Date(s) - September 29, 2023
10:40 am - 11:30 am

Weil Hall 406

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Don Taylor
Date : Friday, September 29, 2023
Mode : In-Person
Affiliation: Virginia Tech
Bio: Visit Page


Topic: A Research Agenda Based on Richard Smalley’s Top Ten Problems of Humanity

Abstract: Research agendas have been offered by many groups and individuals over the years. These include the National Academy of Engineering’s Grand Challenges, the National Science Foundation’s 10 big ideas, the United Nations’ 10 Threats as defined by their High-Level Panel on Threats, Challenges and Change, and many others. One that is particularly compelling is Richard Smalley’s Top Ten Problems for Humanity. As a Nobel Prize winner in Chemistry for his discovery of buckminsterfullerene (buckyballs), his list of research problems gained broad attention when first introduced 20 years ago, yet the problems remain equally daunting today. What is particularly compelling about his list is that it is prioritized, with the solution of each problem in turn leading to the solution of others lower on the list. Each of the 10 problems present broad challenges that will require solutions taking advantage of the full range of human endeavor, but there are certainly technological and management challenges that could be addressed by industrial engineers. The purpose of this seminar is to familiarize the audience with Smalley’s list, to provide a few statistics of interest, and to motivate creative thought about how industrial engineers can help to solve these problems of truly massive scale.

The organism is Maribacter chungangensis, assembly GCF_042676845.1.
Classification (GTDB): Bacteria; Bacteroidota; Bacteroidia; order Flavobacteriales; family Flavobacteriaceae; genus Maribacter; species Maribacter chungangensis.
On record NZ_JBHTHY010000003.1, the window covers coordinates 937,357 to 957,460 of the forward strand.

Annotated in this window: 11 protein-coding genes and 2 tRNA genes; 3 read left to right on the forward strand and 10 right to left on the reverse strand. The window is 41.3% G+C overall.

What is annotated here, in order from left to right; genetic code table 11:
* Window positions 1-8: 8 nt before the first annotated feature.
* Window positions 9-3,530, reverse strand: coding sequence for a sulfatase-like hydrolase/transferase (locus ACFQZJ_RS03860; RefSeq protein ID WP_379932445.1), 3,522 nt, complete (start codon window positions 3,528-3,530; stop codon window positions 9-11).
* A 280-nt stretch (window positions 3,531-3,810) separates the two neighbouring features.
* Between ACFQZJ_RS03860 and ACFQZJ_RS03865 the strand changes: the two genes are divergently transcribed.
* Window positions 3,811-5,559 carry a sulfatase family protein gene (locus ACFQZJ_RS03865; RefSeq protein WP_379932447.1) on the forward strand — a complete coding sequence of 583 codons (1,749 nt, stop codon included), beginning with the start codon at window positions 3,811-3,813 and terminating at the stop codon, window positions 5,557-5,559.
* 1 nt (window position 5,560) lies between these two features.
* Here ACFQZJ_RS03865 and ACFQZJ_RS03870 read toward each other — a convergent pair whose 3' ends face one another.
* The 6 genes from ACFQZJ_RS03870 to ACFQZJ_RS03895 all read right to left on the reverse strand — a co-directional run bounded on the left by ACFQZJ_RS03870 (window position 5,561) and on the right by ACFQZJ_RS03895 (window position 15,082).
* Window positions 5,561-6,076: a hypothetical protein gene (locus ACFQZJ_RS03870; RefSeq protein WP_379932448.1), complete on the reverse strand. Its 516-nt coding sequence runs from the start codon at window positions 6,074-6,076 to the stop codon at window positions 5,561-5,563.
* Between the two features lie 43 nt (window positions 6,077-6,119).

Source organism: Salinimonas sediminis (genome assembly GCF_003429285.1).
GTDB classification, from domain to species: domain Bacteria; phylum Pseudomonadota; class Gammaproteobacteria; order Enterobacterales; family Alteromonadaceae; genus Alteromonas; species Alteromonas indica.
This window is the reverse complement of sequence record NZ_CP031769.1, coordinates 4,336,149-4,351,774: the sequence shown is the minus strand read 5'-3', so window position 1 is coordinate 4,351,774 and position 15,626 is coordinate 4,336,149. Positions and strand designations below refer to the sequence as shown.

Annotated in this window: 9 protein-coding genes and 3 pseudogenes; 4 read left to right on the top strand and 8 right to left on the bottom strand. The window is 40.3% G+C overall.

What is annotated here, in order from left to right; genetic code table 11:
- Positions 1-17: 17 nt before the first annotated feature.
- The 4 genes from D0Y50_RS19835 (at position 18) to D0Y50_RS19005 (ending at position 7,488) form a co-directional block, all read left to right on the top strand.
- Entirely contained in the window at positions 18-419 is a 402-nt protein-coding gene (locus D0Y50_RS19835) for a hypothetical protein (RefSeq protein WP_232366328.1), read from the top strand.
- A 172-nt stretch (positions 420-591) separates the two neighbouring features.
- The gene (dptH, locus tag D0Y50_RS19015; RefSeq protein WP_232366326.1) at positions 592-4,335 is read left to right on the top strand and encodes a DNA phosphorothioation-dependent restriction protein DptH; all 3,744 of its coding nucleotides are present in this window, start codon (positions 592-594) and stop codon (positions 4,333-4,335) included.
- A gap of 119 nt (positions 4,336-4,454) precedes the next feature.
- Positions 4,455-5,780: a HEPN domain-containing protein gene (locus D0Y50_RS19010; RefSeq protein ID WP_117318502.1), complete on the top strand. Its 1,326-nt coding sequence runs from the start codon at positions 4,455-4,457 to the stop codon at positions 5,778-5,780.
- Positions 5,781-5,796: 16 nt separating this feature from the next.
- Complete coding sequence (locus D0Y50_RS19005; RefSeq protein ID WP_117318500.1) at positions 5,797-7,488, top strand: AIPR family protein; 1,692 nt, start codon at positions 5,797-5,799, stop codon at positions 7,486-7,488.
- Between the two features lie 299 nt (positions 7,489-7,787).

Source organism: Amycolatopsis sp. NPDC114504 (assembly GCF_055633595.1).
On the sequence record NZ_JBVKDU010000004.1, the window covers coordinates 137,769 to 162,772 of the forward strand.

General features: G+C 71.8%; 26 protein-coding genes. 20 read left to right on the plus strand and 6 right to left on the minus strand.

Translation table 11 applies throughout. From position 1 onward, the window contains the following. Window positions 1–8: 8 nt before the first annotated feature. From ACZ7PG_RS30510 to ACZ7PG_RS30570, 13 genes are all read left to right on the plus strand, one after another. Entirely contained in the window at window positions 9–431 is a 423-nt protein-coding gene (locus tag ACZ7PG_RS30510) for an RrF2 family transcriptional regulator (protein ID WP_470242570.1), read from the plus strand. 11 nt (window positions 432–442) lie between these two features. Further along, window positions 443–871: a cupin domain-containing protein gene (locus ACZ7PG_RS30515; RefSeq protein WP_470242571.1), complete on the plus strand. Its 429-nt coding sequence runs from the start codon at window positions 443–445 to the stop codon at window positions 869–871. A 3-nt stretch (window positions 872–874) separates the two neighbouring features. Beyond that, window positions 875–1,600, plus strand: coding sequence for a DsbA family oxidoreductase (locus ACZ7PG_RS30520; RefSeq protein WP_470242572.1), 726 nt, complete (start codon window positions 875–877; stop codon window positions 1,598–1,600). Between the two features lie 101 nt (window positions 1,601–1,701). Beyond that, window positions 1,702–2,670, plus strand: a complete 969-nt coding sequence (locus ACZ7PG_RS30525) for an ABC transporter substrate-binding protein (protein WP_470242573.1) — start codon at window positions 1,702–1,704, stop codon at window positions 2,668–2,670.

Speaker Bio: G. Don Taylor is the Executive Vice Provost and the Charles O. Gordon Professor of Industrial and Systems Engineering at Virginia Tech. He has also served as Head of the Grado Department of Industrial and Systems Engineering, Interim Dean of the College of Engineering, Vice Provost for Learning Systems Innovation and Effectiveness, and Interim Vice President for Research and Innovation at Virginia Tech. He came to Virginia Tech in 2004 from the University of Louisville where he held the Mary Lee and George F. Duthie Endowed Chair in Engineering Logistics and was a co-founder of the Center for Engineering Logistics and Distribution (CELDi). He has also previously held the rank of Full Professor at the University of Arkansas where he was the Director of The Logistics Institute (TLI), and has held visiting positions at Rensselaer Polytechnic Institute and at Aston University in England. He has industrial experience in both military and consumer electronics; the former at Texas Instruments in Lewisville, TX and the latter at Digital Equipment Corporation in Enfield, CT. Throughout his career, Prof. Taylor’s research has focused on the simulation and optimization of complex systems and the logistics of material flow and freight transportation. His research has led to more than 200 technical publications including 10 edited books. Prof. Taylor has made hundreds of formal presentations at conferences or seminars in more than 20 countries, and is a frequent keynote or plenary session speaker. He holds BS and MS degrees in Industrial Engineering from the University of Texas at Arlington, and a PhD in Industrial Engineering and Operations Research from the University of Massachusetts. He is a Fellow and a Past-President of the Institute of Industrial and Systems Engineers (IISE), and is currently the inaugural Chairperson of the Board of IISE Solutions, Inc., a for-profit subsidiary of IISE. His is a recipient of IISE’s prestigious Frank and Lillian Gilbreth Industrial Engineering Award, a Fellow and past member of the Board of the World Academy of Productivity Science and is a registered Professional Engineer.